Eoghan: using business for good
Eoghan Mackie (Law 1999) was nominated for his passion to do good by helping communities worldwide to address the challenges of their communities. He's done this by establishing the Challenges Group that promotes and assist social entrepreneurs in developing countries. We talked to him about it and his time at the University.
Where I am now
I live in East Lothian with my wife, Francesca and two young children. I run The Challenges Group, which is an international consultancy supporting the growth of business with positive social and environmental impact, fair economic inclusion for a range of target groups like youth and women, and developing and investing in a range of innovative impact ventures. I founded Challenges in the late 1990s and have grown it to now having six offices globally. We have delivered work in 70 countries. Challenges is a partner in Montgomery Street Lane, an emerging social and environmental innovation hub in Edinburgh.
Edinburgh and me
I studied law at Edinburgh because at the time I felt it was the best law school in Scotland and I wanted to start with a Scottish degree in case I ended up working here as a lawyer. My plan A was to move to London and so regardless I felt that a foundation in Scot’s law was a stronger platform than the shorter degree down south. I am not sure I actually chose law - realistically it was more of a suggestion by my parents and school. Something to do with me always thinking I was right?
From an academic point of view, a memory that sticks out straight away is being able to study Intellectual Property and Information Technology law. We had a tutorial from an outside speaker on cyber security. I don’t remember exactly what he did, but on the screen in the room he managed to hack into one of the students’ bank accounts in under a minute. A real eye opener! I loved how that made what we were learning so real.
From a social point of view, I suppose most remember some of the people I met at Edinburgh and the different events I was able to be part of where I met each of them. It was great to have the opportunity to connect with such a broad range of people and it has been really interesting to see the things they have gone on to do in all walks of life.
My career so far
After the degree I did the diploma in legal practice for a further year and then a two year traineeship with a firm called Dundas & Wilson, which was part of Andersen at the time. It was a real eye opener for me. The time I was with the firm I was able to experience a range of different legal disciplines and meet a lot of people working for a range of clients. I learned a lot about the different roles people play and that helped me to realise that my personality and preferences might be better suited to trying to build a business than working as a corporate lawyer. I was also lucky in a strange way to live through the collapse of Arthur Andersen. That had a fairly profound influence on me as it showed me that nothing was too big to fail and so perhaps, contrary to all the career advice I had been given, working in a smaller and more dynamic environment would not actually be that much more risky.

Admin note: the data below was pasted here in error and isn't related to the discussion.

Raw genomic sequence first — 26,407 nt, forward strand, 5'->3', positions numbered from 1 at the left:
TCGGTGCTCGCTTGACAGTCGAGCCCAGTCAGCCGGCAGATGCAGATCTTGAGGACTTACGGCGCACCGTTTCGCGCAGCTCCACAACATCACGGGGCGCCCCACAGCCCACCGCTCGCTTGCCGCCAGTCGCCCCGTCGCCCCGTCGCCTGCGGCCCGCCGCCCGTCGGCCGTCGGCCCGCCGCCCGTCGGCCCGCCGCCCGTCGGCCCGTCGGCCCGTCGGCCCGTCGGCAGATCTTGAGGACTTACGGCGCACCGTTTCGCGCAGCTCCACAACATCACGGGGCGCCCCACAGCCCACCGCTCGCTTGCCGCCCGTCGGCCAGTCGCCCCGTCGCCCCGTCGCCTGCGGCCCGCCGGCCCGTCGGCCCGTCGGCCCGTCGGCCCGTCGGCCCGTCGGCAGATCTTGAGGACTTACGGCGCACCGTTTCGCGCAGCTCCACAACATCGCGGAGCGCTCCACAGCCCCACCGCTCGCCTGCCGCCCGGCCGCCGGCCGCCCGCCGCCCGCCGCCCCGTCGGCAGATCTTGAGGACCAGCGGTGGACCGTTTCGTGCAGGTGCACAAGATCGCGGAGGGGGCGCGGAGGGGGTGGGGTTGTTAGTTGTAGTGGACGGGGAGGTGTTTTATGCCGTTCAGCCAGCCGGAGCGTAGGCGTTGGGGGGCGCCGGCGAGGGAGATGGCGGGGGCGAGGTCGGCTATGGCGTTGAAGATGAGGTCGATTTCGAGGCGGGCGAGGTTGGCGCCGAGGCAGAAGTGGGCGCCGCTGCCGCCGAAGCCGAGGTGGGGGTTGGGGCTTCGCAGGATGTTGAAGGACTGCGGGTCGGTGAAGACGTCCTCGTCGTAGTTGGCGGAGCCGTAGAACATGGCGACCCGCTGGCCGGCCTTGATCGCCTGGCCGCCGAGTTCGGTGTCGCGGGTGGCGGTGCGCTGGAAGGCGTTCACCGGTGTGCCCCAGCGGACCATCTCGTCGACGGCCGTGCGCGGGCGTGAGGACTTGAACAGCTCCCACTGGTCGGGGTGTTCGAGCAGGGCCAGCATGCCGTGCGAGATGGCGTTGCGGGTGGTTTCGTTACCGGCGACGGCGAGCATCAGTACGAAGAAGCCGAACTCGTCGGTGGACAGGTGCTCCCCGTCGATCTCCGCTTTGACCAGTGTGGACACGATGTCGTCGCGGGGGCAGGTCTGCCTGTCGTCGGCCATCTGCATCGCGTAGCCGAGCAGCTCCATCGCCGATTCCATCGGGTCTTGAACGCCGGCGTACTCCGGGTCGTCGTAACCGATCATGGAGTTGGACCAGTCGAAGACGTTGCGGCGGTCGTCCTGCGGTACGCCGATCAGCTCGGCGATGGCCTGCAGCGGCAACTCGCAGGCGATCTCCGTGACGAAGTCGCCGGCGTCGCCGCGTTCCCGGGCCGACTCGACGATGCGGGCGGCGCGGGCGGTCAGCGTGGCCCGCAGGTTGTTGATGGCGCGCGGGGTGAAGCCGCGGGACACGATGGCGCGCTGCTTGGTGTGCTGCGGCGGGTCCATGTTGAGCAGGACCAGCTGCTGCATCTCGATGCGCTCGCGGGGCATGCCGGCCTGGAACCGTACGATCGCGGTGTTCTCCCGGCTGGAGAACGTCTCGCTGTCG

I think the experience at Andersen, combined with a family loss, feeling that that I had been fortunate, and a really deep sense that I wanted to do something positive for people all led me to go down the rabbit hole of social entrepreneurship. I started to travel to different places in my holiday time and meet with people that I was being introduced to through an organisation called Ashoka. I was in awe of what they were achieving and I really felt that using business for good was a powerful tool. I saw how hard it was for them to break through, but at the same time I could see they were happy and driven to keep going. I could also see areas that each of the people and organisations I met could do with a bit of help on, and so I set about trying to find ways to get behind these brave people, to help take care of some of the dull stuff and let them really drive their impact.
Social entrepreneurship and social enterprise were a bit new back then. I remember one person asking if that was even a contradiction in terms. What I didn’t expect was the resistance I would get from the traditional charity or international development sector to the idea of using business, and I underestimated the level of effort and amount of time it would take to get engagement from people outside international development in what we were doing. The world has changed and these ideas are more normalised. What really inspires me is the engagement of today’s young people in Scotland and around the world. So many see the opportunity to use business for good and in so many cases I see people now taking the leap and getting involved.
Being nominated for the award was humbling to be honest. But then, I really value this University and what I think it stands for. We are really privileged to have such a rich history combined with such a cosmopolitan population. Whenever I walk across town I love hearing all the languages people speak and I am always still fascinated by how many people we have here who do such fascinating things all over the world. Pick any subject and there will be a handful of people in Edinburgh involved in it somehow….but you have to look. Not everybody shouts it from the roof tops. So, if in some way what I do shows that to other people, then that’s great.
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